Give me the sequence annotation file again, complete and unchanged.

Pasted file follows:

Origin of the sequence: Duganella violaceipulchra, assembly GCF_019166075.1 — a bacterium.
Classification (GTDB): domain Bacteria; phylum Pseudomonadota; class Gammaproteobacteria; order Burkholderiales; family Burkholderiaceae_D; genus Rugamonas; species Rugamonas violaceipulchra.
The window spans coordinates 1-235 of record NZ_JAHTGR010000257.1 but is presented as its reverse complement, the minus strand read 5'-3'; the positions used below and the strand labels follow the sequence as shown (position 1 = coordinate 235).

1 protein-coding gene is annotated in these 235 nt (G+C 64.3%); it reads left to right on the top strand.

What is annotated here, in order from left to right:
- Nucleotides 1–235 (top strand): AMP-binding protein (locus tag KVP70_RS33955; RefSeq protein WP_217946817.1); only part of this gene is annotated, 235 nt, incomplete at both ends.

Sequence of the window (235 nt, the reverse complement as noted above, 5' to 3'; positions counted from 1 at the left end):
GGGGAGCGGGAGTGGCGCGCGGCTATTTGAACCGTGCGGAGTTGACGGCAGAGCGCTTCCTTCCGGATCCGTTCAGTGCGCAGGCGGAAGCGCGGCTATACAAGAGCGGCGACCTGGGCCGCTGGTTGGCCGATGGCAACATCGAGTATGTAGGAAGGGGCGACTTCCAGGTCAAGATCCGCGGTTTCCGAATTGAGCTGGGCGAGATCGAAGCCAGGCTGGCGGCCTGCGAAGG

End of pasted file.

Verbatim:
Origin of the sequence: Duganella violaceipulchra, assembly GCF_019166075.1 — a bacterium.
Classification (GTDB): domain Bacteria; phylum Pseudomonadota; class Gammaproteobacteria; order Burkholderiales; family Burkholderiaceae_D; genus Rugamonas; species Rugamonas violaceipulchra.
The window spans coordinates 1-235 of record NZ_JAHTGR010000257.1 but is presented as its reverse complement, the minus strand read 5'-3'; the positions used below and the strand labels follow the sequence as shown (position 1 = coordinate 235).

1 protein-coding gene is annotated in these 235 nt (G+C 64.3%); it reads left to right on the top strand.

What is annotated here, in order from left to right:
- Nucleotides 1–235 (top strand): AMP-binding protein (locus tag KVP70_RS33955; RefSeq protein WP_217946817.1); only part of this gene is annotated, 235 nt, incomplete at both ends.

Sequence of the window (235 nt, the reverse complement as noted above, 5' to 3'; positions counted from 1 at the left end):
GGGGAGCGGGAGTGGCGCGCGGCTATTTGAACCGTGCGGAGTTGACGGCAGAGCGCTTCCTTCCGGATCCGTTCAGTGCGCAGGCGGAAGCGCGGCTATACAAGAGCGGCGACCTGGGCCGCTGGTTGGCCGATGGCAACATCGAGTATGTAGGAAGGGGCGACTTCCAGGTCAAGATCCGCGGTTTCCGAATTGAGCTGGGCGAGATCGAAGCCAGGCTGGCGGCCTGCGAAGG